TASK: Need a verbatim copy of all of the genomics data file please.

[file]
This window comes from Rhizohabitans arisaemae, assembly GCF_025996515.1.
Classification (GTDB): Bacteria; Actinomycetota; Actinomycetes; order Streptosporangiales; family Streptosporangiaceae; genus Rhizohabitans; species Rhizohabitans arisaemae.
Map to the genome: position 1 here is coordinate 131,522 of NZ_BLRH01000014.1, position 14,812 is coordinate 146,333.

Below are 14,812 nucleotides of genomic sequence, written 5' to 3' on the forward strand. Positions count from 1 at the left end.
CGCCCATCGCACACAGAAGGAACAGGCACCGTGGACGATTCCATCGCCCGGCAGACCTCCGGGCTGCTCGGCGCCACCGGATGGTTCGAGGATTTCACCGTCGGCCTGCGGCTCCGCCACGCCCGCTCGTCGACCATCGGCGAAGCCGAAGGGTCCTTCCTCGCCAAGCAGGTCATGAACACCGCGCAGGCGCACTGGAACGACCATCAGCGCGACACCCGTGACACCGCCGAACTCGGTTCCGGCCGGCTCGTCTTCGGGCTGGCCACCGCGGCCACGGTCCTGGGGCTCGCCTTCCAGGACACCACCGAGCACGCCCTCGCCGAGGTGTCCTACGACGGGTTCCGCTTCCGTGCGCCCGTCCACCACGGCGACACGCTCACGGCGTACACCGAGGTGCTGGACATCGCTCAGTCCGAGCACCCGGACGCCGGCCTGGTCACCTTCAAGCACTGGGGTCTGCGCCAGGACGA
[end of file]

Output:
This window comes from Rhizohabitans arisaemae, assembly GCF_025996515.1.
Classification (GTDB): Bacteria; Actinomycetota; Actinomycetes; order Streptosporangiales; family Streptosporangiaceae; genus Rhizohabitans; species Rhizohabitans arisaemae.
Map to the genome: position 1 here is coordinate 131,522 of NZ_BLRH01000014.1, position 14,812 is coordinate 146,333.

Below are 14,812 nucleotides of genomic sequence, written 5' to 3' on the forward strand. Positions count from 1 at the left end.
CGCCCATCGCACACAGAAGGAACAGGCACCGTGGACGATTCCATCGCCCGGCAGACCTCCGGGCTGCTCGGCGCCACCGGATGGTTCGAGGATTTCACCGTCGGCCTGCGGCTCCGCCACGCCCGCTCGTCGACCATCGGCGAAGCCGAAGGGTCCTTCCTCGCCAAGCAGGTCATGAACACCGCGCAGGCGCACTGGAACGACCATCAGCGCGACACCCGTGACACCGCCGAACTCGGTTCCGGCCGGCTCGTCTTCGGGCTGGCCACCGCGGCCACGGTCCTGGGGCTCGCCTTCCAGGACACCACCGAGCACGCCCTCGCCGAGGTGTCCTACGACGGGTTCCGCTTCCGTGCGCCCGTCCACCACGGCGACACGCTCACGGCGTACACCGAGGTGCTGGACATCGCTCAGTCCGAGCACCCGGACGCCGGCCTGGTCACCTTCAAGCACTGGGGTCTGCGCCAGGACGA